FACEBOOK HAS PREDICTABLY extolled the virtues of privacy at its F8 2019 willy-waving showcase, with founder Mark Zuckerberg touting that "the future is private".
But saying it is one thing, doing is another; and Facebook has been saying a lot lately. Now it looks like Zuck and pals are putting their money where their mouths are and are looking to serve up privacy and user-centric features, rather than an all manner of stuff based on erroneous likes and the, er, like.
For a start, messages sent through Facebook's Messenger service will get slathered with end-to-end encryption by default, much like Facebook-owned WhatsApp.
Messenger is also being redesigned to make it "faster and lighter", and it will get more options for easily sharing content and watching videos in real-time with friends.
It will also come with a Close Friends feature that'll allow users to set status messages and share stuff with their inner circles rather than that weird person they accepted a friend request from but forgot about years later only to have Hatchet Harry like each and every one of their posts.
Desktop Messenger apps for macOS and Windows 10 will also be made available later on in the year.
Instagram is getting the same dose of pseudo holistic community vibes. Facebook is planning to hide the number of likes a post garners from its users - people will still be able to count up the number of likes they've had manually - with the idea of encouraging people to share posts rather than get in a tizzy over how much 'engagement' (bleugh) they've had.
That'll probably ruin the day for some so-called influencers and social media engagement execs; how our heart will bleed.
This will start as a trial in Canada, so there's no guarantee the move will come to full fruition.
Fiddling with Facebook
Zuckerberg has previously championed that he wants Facebook to be a privacy-focussed platform, which frankly sounded nuts.
But the company's main namesake social network is getting a redesign that could end up being less about throwing autoplaying videos at your feed and more about creating communities, with a nod to privacy.
For example, there will be a redesigned Groups feature that'll supposedly make it easier to join groups with people who share your interests.
"We're also making it easier to get relevant group recommendations elsewhere in the app like in Marketplace, Today In, the Gaming tab, and Facebook Watch," said Facebook, noting that feature will more easily enable people to go from public to private conversations on Facebook.
It's not exactly a privacy-embracing feature, but at least Facebook will supposedly serve up stuff that's more finely tuned to the user than say based on tenuous data points.
Interestingly, there will be Health Support groups in which members can anonymously share information and ask questions about ailments, so they can effectively be private while asking why their privates are riddled with nippy crustaceans.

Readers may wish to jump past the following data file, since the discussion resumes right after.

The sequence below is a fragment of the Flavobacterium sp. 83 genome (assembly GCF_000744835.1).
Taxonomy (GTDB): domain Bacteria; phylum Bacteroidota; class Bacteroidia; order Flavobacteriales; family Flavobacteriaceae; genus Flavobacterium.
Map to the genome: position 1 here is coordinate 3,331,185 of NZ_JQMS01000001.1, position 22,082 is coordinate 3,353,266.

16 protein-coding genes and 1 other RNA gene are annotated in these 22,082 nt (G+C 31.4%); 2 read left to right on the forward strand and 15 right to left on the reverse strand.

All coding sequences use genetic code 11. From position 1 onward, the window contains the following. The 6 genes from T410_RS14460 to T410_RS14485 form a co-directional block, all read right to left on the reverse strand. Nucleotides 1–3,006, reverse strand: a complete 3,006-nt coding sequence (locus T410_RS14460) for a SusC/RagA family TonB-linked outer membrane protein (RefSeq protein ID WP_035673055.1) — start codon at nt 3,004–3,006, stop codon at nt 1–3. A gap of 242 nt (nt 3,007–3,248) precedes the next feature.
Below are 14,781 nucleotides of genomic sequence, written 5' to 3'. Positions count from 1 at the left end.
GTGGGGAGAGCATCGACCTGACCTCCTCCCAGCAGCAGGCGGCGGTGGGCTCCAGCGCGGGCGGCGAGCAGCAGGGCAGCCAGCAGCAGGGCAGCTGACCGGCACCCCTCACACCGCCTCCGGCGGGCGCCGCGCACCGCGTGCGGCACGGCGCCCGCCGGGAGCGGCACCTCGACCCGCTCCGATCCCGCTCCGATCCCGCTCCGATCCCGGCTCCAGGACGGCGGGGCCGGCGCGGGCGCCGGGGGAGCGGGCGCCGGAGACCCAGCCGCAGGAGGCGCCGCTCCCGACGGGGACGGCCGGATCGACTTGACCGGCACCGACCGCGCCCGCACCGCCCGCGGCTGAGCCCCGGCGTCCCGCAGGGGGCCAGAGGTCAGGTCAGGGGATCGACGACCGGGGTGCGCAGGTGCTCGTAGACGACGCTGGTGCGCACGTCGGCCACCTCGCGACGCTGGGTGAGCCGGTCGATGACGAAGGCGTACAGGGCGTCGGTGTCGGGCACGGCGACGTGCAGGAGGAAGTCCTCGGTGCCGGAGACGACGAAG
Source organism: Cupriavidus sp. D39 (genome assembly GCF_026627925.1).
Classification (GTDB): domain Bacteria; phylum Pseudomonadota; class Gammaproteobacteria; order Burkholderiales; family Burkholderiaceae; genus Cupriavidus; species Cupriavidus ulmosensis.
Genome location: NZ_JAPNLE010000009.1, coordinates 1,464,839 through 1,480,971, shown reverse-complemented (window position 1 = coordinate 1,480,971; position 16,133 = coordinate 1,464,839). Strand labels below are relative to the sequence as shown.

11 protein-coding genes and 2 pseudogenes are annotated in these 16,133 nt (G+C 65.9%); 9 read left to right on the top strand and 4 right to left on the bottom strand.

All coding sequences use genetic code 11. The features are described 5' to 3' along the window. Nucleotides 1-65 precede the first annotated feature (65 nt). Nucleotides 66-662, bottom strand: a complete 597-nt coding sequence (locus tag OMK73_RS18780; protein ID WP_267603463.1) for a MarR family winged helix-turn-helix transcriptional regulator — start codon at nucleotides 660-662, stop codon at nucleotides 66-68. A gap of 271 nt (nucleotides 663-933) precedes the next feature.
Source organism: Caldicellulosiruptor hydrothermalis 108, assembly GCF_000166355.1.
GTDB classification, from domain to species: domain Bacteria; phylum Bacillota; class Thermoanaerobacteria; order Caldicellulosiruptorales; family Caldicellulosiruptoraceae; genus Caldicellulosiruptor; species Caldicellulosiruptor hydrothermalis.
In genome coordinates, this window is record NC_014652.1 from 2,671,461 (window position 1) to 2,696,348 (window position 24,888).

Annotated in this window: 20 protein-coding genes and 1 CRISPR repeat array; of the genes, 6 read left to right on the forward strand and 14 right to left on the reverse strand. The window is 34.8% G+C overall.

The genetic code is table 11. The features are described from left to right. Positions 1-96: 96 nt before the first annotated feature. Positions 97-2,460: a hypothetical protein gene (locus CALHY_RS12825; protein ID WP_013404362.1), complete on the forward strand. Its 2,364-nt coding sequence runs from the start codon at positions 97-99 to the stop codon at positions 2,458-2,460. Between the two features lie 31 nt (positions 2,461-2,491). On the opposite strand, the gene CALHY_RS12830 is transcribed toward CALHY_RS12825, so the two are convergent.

Likes in the front, subscribe in the rear
As this is Facebook we're talking about there needs to be something creepy to finish with, an lo and behold we have Facebook Dating expanding beyond Colombia, Thailand, Canada, Argentina, and Mexico.
It'll now be available in the Philippines, Vietnam, Singapore, Malaysia, Laos, Brazil, Peru, Chile, Bolivia, Ecuador, Paraguay, Uruguay, Guyana, and Suriname; we guess Brits are too busy tapping away a Tinder to need Facebook's dating chops.
The opt-in (yeah opt-in baby, that's it, give me your hard permission) service enables users to discover potential matches in groups, presumably not the Health Support ones.
But it's also being given a super creepy feature; Secret Crush. What sounds like a game you may have played at school actually involves making a list of up to nine Facebook friend's you'd like to roll in the hay with.
If one of those friends also puts you on their list, then it's on... providing you both overcome the awkwardness of fessin' up to having a list of crushes you've made on a platform that has already spilt the private posts of 14 million users.
You can create the friends-you'd-sling-one-to list without the selected friends being part of the Secret Crush service, with Facebook gleefully noting that "no one will know that you've entered a friend's name". Hmm... secret crush list today, a murder list you can't lose tomorrow.
Facebook also announced the Oculus Rift S and Oculus Quest virtual reality headsets will make their debut across 22 countries 21 May. And its also revealed other less interesting or amusing things, like better ways for businesses and people to connect on WhatsApp and lead generation templates to the Ads Manager service...snore.
All in all, Facebook looks like it's getting a good lick of paint. But we'll not hold our breath that it'll be committing to wholly to privacy-focused features; the future looks more like it'll be a little less public on Facebook rather than private. µ
Camera cracking cyber creeps
If you already own Fire and Echo devices...
Strictly Come DNSing
Kept you waiting, huh?